Parents Should Self Educate Themselves About The Dangers Of Social Media Apps 16 Apps Parents Should Know – SWARK Today

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LITTLE ROCK – As the Arkansans fills their school schedule this fall, Attorney General Leslie Rutledge is sending an important warning to parents to make sure they take the time to monitor internet usage and their child’s social media accounts. The internet and social media sites are a great resource for learning and connecting with friends, but social networking sites are also prime targets for criminals.

“It is crucial that parents are aware of these apps and websites. While they can be invaluable resources for learning and connecting, they can also connect your child to a criminal if they aren’t closely watched, ”Attorney General Rutledge said. “It is important that we take all necessary measures to protect our most precious Arkansans from those who want to harm them. “

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There are 16 smartphone apps that the Attorney General’s Office urges parents to know that can make children vulnerable to dangers online:

buzz – Bumble is a popular dating app that requires women to make first contact. It is common for minors to use this application and falsify their age.

Calculator% – Calculator% is one of the many “vault” style apps that seems like a harmless app, but is used to hide photos, videos, files, and even browser history.

Chatous – Chatous is a messaging app that allows users to chat and share pictures. This app makes it easy for predators to engage in age-inappropriate conversations with potential victims.
Discord – Discord is a voice and text chat tool that allows players to communicate in real time. Users can chat, add friends one-on-one or in larger groups. This app deals with content intended for adults, but allows users from the age of 13.

Grindr – Grindr is a dating app for LGBTQ adults, not kids. The app gives users options to chat, share photos, and meet people based on a smartphone’s GPS location.

House party – House Party is a group video chat application which allows users to communicate through live video chats and SMS. There is no screening and the video is live. Users can also communicate with people they don’t know.

Me – Live.Me allows users to stream live video using geolocation to share the videos so that other users can find the exact location of the broadcaster. Users can earn “coins” for “paying” minors for photos.

Monkey – Monkey is an app that allows users as young as 12 to chat with people around the world in a short introductory call, then users have the option to add themselves on Snapchat.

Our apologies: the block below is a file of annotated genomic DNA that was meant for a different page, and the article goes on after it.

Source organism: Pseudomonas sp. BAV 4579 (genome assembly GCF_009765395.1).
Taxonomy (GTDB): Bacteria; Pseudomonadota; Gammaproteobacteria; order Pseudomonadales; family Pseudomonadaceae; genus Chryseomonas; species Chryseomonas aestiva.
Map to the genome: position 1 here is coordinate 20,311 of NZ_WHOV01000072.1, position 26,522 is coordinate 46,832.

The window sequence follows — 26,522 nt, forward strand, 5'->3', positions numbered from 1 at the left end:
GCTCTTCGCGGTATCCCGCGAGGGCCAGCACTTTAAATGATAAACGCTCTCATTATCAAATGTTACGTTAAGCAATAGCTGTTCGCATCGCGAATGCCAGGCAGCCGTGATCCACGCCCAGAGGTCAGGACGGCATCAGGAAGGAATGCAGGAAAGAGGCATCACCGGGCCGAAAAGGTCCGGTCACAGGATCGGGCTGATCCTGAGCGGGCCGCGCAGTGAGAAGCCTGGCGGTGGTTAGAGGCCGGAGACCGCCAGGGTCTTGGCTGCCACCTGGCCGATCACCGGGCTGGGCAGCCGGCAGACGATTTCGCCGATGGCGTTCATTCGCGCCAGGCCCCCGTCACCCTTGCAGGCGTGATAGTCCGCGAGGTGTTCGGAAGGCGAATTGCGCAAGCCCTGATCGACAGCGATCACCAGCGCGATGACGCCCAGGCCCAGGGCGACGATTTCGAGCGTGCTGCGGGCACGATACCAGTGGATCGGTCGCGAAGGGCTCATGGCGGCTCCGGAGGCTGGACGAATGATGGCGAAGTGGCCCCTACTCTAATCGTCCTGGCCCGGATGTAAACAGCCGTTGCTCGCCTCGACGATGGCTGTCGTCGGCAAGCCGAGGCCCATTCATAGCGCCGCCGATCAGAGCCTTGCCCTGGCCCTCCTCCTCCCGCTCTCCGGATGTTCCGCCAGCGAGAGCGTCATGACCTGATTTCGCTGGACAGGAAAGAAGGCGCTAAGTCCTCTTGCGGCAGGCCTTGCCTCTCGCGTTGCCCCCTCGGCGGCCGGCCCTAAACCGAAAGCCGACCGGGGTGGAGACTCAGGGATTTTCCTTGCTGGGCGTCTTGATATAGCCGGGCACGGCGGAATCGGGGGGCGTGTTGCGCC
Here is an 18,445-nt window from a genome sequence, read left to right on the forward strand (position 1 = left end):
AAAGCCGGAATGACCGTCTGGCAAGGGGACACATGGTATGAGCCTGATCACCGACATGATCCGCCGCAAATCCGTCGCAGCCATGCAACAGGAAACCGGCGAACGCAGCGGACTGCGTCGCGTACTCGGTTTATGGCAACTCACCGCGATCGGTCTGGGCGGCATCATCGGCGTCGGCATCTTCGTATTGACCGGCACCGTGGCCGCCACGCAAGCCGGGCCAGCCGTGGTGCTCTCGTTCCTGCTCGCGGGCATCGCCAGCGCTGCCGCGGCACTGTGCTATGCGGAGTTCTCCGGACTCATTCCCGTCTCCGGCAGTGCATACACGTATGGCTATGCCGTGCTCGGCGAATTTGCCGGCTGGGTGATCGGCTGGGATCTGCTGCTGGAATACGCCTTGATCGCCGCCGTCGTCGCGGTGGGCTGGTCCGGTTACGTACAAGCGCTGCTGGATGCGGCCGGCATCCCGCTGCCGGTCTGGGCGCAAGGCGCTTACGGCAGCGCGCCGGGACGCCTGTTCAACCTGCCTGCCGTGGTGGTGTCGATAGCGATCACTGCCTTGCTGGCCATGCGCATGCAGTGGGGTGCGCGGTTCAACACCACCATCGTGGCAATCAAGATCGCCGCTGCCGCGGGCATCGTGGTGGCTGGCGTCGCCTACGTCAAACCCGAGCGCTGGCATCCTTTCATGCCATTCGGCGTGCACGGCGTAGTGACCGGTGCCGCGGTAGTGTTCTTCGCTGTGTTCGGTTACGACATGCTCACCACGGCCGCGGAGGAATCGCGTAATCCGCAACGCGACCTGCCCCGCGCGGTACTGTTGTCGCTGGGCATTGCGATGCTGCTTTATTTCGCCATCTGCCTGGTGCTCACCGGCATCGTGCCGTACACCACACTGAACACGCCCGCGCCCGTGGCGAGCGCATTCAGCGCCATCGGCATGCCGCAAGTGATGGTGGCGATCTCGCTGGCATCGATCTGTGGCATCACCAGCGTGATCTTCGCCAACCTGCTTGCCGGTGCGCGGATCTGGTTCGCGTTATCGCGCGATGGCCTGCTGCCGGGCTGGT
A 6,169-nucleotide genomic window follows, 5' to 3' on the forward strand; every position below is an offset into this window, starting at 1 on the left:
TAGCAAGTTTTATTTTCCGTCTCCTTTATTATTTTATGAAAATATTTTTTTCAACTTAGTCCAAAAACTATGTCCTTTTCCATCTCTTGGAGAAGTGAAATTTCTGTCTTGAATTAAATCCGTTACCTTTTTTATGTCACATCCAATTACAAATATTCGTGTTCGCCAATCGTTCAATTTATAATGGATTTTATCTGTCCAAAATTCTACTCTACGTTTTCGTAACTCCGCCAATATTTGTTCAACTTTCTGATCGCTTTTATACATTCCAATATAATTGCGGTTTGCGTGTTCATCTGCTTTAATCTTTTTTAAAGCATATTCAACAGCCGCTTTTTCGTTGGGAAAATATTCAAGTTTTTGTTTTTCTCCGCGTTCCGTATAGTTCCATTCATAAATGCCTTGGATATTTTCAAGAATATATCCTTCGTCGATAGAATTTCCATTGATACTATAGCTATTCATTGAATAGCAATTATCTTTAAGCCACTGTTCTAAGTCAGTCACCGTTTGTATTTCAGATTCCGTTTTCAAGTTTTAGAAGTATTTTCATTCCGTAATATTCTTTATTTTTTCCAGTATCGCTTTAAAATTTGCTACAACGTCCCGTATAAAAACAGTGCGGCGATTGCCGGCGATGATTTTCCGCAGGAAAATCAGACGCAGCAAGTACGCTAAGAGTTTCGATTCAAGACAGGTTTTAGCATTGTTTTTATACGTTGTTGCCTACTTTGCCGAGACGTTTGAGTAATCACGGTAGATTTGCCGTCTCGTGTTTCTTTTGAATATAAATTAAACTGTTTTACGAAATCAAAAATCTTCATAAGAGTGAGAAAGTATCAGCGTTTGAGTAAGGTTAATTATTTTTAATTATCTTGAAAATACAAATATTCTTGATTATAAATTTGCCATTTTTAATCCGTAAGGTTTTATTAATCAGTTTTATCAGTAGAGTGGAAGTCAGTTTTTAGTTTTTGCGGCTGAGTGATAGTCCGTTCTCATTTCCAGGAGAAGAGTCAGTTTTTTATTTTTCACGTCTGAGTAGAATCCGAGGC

Snapchat – Snapchat is a photo and video sharing app that promises users that their photo or video will disappear even if it is not. Snapchat stories allow users to view content for up to 24 hours and share their location.

TIC Tac – TikTok is a popular app among kids which is used to create and share short videos with limited privacy controls. Users are vulnerable to explicit content and cyberbullying.

Tinder – Tinder is a dating app that allows users to “swipe right” to like someone and “swipe left” to switch. Users can fake their age, share photos, messages, and meet.

Tumblr – Tumblr is a blogging application and website that allows users as young as 13 years old to create an account. There are very few privacy settings, and pornography is easy to find. Most messages are public and cannot be made private.

WhatsApp – WhatsApp is a popular messaging app for users to text, send photos, make calls, and leave voicemail messages all over the world.

Whisper – Whisper is a social network that allows users to share secrets anonymously and reveals the location of users so that strangers can meet.

Youtube – YouTube is a video sharing app that may not be suitable for the age of children. Inappropriate content can be found using innocent search terms, but with parental controls it can be avoided.

Yubo – Yubo is a social media app that allows users as young as 13 to create a profile, share their location, view the profiles of other users in their area, and view live feeds. Drug addiction, profanity, racial slurs, and scantily clad people are common.

Attorney General Rutledge published the following tips to keep parents connected to their child’s online activity:

* Talk to kids about sexual victimization and the potential for danger online.
* Keep the computer or laptop in a common room of the house, not in a child’s room.
* Use parental controls available from Internet service providers or use blocking software.
* Always maintain access to a child’s online account and monitor their emails.
* Teach children responsible use of online resources.
* Find out about computer protection used at school, at the library and with friends.
* Never automatically assume that what you say to a child online is the truth.


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